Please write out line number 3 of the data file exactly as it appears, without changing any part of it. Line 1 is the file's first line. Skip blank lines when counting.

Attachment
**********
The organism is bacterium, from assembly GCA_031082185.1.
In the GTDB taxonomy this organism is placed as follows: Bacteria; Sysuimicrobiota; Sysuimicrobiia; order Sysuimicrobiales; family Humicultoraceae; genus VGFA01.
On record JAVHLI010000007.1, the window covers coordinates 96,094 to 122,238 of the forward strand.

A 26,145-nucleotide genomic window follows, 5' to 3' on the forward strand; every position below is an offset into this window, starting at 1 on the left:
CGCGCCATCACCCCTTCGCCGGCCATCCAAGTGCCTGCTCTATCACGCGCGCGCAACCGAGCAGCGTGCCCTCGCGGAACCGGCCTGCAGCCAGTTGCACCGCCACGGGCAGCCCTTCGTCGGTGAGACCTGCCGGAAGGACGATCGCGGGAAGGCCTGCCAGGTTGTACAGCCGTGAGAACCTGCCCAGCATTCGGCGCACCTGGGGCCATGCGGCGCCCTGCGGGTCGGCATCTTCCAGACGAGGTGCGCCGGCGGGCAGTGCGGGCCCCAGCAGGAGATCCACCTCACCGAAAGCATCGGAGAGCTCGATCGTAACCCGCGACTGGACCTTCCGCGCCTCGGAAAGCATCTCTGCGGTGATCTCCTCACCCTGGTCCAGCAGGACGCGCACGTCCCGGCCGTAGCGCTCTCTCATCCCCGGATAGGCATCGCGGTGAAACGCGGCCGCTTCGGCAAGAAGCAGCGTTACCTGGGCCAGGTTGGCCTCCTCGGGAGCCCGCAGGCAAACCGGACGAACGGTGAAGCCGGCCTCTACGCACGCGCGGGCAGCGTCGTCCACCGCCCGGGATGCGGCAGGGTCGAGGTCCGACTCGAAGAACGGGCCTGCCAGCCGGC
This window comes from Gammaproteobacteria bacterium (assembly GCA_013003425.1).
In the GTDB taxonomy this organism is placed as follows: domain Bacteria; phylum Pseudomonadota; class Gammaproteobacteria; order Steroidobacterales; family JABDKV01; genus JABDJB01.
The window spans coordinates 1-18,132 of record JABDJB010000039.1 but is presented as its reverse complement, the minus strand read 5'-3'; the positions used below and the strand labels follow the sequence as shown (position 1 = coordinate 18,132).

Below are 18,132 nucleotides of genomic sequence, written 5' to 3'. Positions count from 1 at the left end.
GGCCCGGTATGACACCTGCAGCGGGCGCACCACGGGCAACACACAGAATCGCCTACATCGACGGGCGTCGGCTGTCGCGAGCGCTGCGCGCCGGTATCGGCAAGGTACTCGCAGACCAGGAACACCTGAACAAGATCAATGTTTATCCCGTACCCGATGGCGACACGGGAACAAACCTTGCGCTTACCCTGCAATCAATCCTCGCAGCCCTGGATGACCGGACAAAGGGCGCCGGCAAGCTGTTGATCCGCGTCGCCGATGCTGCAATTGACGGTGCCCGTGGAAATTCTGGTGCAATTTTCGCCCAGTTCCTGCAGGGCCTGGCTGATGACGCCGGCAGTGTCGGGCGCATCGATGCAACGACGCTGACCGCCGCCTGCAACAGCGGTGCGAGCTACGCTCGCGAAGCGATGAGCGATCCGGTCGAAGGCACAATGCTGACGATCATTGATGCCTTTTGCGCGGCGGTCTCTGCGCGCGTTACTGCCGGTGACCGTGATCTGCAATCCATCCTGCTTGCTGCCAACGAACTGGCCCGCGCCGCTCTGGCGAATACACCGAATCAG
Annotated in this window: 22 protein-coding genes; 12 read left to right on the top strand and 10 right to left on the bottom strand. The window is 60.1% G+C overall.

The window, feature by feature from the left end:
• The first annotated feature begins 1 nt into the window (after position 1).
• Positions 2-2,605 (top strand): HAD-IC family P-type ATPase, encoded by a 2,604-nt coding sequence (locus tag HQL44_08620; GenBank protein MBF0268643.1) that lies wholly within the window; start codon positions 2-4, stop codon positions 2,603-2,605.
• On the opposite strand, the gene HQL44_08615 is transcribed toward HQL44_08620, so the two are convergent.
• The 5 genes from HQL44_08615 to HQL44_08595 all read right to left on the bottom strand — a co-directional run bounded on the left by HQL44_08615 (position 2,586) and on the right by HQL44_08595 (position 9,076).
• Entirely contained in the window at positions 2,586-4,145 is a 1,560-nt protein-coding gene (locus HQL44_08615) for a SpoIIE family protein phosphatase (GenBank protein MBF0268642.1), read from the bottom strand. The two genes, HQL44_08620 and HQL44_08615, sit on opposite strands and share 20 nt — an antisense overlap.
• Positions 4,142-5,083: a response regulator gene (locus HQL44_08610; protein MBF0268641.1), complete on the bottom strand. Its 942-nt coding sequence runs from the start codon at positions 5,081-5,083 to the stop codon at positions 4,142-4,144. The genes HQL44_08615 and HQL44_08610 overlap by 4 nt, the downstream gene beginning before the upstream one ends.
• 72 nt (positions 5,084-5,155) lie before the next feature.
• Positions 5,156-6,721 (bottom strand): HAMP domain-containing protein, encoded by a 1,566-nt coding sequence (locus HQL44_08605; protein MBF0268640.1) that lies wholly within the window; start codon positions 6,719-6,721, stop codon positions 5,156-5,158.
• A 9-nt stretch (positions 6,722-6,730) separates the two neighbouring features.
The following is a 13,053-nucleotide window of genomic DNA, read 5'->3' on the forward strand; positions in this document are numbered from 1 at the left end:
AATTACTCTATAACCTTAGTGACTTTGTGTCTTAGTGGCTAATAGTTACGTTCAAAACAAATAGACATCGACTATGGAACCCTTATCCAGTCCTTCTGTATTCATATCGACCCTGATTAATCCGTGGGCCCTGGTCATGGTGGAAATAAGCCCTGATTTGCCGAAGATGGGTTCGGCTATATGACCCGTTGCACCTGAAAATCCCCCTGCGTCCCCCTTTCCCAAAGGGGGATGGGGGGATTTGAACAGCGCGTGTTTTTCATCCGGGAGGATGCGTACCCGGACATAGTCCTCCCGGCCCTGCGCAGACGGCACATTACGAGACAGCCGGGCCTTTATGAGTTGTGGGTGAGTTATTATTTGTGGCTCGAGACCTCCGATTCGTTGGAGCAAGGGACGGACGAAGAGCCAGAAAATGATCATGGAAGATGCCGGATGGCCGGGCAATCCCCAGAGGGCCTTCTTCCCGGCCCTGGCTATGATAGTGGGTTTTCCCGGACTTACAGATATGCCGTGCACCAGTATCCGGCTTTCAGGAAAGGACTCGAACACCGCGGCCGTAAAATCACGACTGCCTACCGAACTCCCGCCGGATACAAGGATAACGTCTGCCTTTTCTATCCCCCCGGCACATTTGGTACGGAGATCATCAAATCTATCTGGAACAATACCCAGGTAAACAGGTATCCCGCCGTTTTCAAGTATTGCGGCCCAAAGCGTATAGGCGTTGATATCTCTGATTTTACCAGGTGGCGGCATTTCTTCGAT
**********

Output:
On record JAVHLI010000007.1, the window covers coordinates 96,094 to 122,238 of the forward strand.